Statistical analyses were performed with PASW Statistics 22.0 (SPSS Inc, Chicago, Illinois, USA). Comparisons between the groups were performed using the Student t-test, Mann-Whitney U-test, ANOVA or Kruskal-Wallis test for continuous variables. Fisher´s Exact test or the Chi-square test was used for dichotomous variables. Analyses were adjusted for birth weight. A general linear model was performed with the scores from the WISC-IV (total score), M-ABC-2 (total score), VMI and SDQ as dependent variables and group status—DEHSI or no DEHSI—as the independent factor. Logistic regression analyses were applied for neurological status—normal, MND 1, MND 2 and CP—as dependent variables. A p-value of <0.05 was the cut-off for statistical significance.


The 6.5-year follow up was performed in 66 (80%) of the 83 the children with neonatal MRI scans and the reasons for the drop-outs are presented in Fig 1. There were no statistically significant differences in perinatal characteristics between the children who did and did not take part in the follow up (Table 1).

Fig 1. Flow chart showing the study group.

Eighty percent of the preterms that performed MRI attended follow-up.

Table 1. Perinatal characteristics and MRI findings in children attending and not attending follow-up.


DEHSI was present (Fig 2) in 39 (59%) of the 66 children assessed at 6.5 years. 37/39 (95%) had bilateral DEHSI and 23/39 (59%) had both frontal and occipital DEHSI (either uni or bilateral). 14 (4%) children had only frontal and two (5%) had only occipital DEHSI. There were no significant differences in terms of neonatal characteristics or neonatal morbidities between the infants with and without DEHSI (Table 2), but the infants with DEHSI tended to have a higher birth weight (p = 0.056).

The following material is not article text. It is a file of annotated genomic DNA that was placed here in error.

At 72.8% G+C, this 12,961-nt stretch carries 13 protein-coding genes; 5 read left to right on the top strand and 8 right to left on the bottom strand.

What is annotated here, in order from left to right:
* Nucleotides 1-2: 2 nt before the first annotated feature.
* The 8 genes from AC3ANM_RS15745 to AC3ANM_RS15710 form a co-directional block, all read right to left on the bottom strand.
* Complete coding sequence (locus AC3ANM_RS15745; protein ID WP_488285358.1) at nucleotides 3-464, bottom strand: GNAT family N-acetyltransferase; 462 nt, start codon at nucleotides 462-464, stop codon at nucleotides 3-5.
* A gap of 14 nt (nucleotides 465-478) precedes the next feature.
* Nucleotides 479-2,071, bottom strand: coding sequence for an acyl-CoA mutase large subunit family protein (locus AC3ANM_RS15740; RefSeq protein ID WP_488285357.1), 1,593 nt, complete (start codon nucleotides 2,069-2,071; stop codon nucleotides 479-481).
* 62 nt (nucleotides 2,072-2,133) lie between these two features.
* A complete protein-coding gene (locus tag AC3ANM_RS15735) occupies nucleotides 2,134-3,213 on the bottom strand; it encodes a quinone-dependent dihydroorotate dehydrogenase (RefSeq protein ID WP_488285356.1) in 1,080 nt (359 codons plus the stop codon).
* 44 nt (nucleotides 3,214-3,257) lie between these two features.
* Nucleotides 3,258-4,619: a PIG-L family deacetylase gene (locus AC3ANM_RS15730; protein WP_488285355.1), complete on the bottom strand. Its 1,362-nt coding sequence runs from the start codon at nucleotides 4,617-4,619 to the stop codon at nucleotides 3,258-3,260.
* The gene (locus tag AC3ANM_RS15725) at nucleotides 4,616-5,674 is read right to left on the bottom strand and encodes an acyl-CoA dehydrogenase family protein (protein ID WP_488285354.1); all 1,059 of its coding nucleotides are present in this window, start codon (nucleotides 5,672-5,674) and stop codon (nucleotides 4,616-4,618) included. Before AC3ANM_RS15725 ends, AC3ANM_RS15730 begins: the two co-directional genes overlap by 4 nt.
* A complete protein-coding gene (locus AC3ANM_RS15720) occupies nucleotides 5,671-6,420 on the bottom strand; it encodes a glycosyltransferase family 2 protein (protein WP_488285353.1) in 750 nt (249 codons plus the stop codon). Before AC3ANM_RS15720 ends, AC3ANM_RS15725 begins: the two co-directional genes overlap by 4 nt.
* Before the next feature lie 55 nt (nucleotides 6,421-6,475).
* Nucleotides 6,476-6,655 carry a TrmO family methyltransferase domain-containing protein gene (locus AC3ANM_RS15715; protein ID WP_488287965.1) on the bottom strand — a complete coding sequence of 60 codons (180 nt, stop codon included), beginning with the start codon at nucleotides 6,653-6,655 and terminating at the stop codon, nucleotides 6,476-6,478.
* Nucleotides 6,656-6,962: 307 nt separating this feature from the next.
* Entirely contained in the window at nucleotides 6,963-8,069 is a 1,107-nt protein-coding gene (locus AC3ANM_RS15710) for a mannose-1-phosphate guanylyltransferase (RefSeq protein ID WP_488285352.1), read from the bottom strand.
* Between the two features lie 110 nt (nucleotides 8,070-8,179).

Fig 2. Axial T2-weighted MR images.

Normal white and gray matter (A) and diffuse excessive high signal intensity (DEHSI) in the frontal and occipital white matter bilaterally (B). Blue arrows indicate presence of DEHSI.

Table 2. Perinatal characteristics and MRI findings in children attending follow-up at 6.5 years.

DEHSI and association with outcome

Neurology, motor performance, cognitive, visual-motor or behavioral outcome at 6.5 years did not differ between the children with and without DEHSI (Table 3).

Table 3. Outcomes at 6.5 years in children with and without DEHSI.

After adjustment for birth weight in general linear models the non-significant results remained between the groups in motor function, F(1.60) = 0.02; p = 0.9, cognition, F(1.61) = 0.14; p = 0.7, VMI, F(1.61) = 5.2; p = 0.48 and behavior, F(1.62) = 0.13; p = 0.72. DEHSI was not associated with neurology condition when birth weight was taken into account. The presence of DEHSI was not associated with MND 1 (odds ratio, 0.77; 95% confidence interval, 0.26–2.28, p = 0.64) or MND2/ CP (odds ratio, 0.67; 95% confidence interval, 0.11–4.24, p = 0.67).

There were no statistical differences in outcomes between those with no DEHSI, both frontal and occipital DEHSI and only frontal or occipital DEHSI (neurology, p = 0.57; M-ABC total score, p = 0.72; WISC total score, p = 0.56; VMI standard score, p = 0.56; SDQ overall score, p = 0.86).

The analyses were run with and without preterm infants with cerebellar injuries and gray matter abnormalities and there were still no significant differences between the groups.

Parental educational level did not differ between the groups (p = 0.63). Four children with DEHSI and three children without DEHSI had been diagnosed with autism at the time of the assessment.


DEHSI is a frequent imaging finding [35] in children born prematurely. The findings of this study show that isolated DEHSI, regardless of severity, on neonatal MRI scan is not associated with neuromotor, cognitive, visual-motor integration or behavioral outcome at 6.5 years of age.